I keep a photograph on my desk of the Philosophical Library in Strahof Monastery in Prague. Taken from the upper gallery, it captures the tranquil beauty of that deep room, filled with light from the clerestory windows in the right-hand wall.The photograph shows one long bar of sunshine  lying across a tier of book-shelves, illuminating  the richness of the leather bindings ranked there. Below, on the ground floor, three desks are disposed, among an ingenious reading wheel any scholar would envy.

This scene is wonderfully expressive to do with books, and the reading of books, with study and thought, with books as the distillations of time and man’s endeavors–even of the world itself, brought into reflective equilibrium and clothed in quietness and retreat. If, off to one side, there were a closet with a bed in it and wherewithal to make tea, one would not mind being locked in there, and the key thrown away.

A cynic might proclaim this beautiful and evocative library a mere dead mortuary of dead books, a past curiosity for dull-eyed tourists to glance at, a selling point for postcards that now represent its only product. But I think it is a work of art, and represents something opposed to the uneasy, fickle, failing norm of most human life and its compromises.

In the Library, The University of Cambodia

A library is like a hive storing honey, a part of the best, sweetest and most nourishing exudate of human experience. A commentator on Virgil’s Gerogics Book IV, which tells of honey-bees and lost love, remarked that only four things withstand time–gold, sunlight, amber and honey. Some archeologists digging in Greece once came across an ancient amphora filled to the brim with honey 2000 years old. They took a little each day to spread on their bread at breakfast. After a time they noticed that at the bottom of the amphora. When they looked, they found that it was the body of an infant.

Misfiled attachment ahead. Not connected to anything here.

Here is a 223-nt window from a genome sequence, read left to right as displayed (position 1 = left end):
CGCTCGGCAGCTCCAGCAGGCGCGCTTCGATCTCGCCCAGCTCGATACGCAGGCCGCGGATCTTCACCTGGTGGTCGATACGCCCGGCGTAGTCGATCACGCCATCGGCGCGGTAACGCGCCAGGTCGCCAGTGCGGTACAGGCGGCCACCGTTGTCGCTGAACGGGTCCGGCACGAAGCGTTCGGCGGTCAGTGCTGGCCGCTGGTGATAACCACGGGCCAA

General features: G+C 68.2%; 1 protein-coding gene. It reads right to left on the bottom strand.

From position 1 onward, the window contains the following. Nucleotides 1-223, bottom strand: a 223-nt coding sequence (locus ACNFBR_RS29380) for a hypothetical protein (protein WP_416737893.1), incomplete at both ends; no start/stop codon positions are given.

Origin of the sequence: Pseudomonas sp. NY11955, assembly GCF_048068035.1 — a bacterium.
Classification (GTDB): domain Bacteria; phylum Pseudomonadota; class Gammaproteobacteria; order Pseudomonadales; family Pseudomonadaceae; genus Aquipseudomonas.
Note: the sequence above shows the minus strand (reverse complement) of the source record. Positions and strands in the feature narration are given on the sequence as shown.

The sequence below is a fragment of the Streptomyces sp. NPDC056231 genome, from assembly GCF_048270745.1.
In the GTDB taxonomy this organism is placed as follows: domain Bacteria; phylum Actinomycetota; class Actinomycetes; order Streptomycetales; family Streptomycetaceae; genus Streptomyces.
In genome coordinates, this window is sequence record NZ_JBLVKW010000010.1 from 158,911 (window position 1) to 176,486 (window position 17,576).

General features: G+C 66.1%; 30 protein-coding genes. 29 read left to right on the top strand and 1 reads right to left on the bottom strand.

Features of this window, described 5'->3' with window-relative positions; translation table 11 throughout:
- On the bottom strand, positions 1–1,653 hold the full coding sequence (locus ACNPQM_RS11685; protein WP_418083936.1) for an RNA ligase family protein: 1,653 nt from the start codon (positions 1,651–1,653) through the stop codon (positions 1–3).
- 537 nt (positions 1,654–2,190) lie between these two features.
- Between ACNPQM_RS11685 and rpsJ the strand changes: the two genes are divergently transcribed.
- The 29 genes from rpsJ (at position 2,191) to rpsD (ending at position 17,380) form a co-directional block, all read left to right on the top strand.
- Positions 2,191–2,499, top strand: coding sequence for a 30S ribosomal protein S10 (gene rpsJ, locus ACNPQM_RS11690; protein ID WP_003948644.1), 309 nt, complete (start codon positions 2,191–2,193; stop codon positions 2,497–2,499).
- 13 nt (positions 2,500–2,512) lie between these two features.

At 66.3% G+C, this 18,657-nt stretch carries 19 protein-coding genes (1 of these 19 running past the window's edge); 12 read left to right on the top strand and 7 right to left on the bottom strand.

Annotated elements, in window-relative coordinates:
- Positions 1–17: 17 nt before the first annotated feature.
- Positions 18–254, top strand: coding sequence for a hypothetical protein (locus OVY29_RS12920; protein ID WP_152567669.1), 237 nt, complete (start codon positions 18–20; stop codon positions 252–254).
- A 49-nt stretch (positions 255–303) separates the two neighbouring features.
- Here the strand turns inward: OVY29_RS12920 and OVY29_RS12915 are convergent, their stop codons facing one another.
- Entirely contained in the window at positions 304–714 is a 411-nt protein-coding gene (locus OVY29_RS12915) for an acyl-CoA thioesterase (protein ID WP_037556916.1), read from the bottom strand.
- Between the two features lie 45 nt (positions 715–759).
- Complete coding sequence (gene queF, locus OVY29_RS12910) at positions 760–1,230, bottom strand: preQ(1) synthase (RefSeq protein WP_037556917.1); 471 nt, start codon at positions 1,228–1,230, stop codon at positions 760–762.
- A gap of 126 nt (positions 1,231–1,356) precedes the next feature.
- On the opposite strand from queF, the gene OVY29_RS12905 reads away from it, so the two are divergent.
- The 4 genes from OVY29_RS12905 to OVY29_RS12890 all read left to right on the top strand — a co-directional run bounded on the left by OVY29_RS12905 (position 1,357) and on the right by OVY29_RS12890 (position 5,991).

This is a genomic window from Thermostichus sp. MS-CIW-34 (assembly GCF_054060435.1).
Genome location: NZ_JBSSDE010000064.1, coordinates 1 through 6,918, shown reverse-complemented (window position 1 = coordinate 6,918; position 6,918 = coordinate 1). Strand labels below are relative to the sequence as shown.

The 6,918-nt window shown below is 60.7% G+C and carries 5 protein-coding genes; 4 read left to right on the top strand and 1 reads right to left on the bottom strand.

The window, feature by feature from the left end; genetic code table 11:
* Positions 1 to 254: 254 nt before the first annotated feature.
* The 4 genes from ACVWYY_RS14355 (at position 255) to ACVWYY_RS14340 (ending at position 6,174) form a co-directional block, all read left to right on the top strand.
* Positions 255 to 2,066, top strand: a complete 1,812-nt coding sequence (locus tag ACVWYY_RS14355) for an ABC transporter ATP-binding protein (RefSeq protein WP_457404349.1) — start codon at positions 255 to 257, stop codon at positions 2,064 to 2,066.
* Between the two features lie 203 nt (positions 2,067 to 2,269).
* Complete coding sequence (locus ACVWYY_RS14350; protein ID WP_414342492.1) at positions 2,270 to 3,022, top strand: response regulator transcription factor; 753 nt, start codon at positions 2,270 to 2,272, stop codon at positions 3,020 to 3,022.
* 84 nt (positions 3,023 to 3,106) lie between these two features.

It is an extraordinarily touching thought that the mourning parents of this child, so long ago, buried it in honey to preserve it forever. The action of great wealth and great love.

Note: This essay is from A.C. Grayling’s book, The Meaning 0f Things–Applying Philosophy to Life ( London: Weidenfeld and Nicolson, 2001). pp. 178-181. I recommend this book because, to quote the publisher’s note, it is “a wonderfully stimulating book and an invaluable guide to what is truly  important in living life whether  facing success, failure, passion, intolerance, love, loss or any other of life’s profound experiences”– Professor Din Merican, The University of Cambodia, Phnom Penh, Cambodia.

New Mindset required to uplift varsity standards

September 24, 2016

New Mindset required to uplift varsity standards, says my  Academic Friend, Dr. James Gomez@Bangkok University, Thailand

by Pratch Rujivanarom
The Nation


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Bangkok University’s Dr. James Gomez
ACADEMICS have highlighted the challenges that higher education institutions within the region face in trying to meet international standards, including syllabus problems, system diversity, a lack of international staff and limited government support.

With the ASEAN Economic Community officially set up this year, improving the quality of education remains one of the community’s main goals.  This topic was the focus of a forum titled “Can Asean be a Global Higher Education Destination?” at the Foreign Correspondents’ Club of Thailand recently.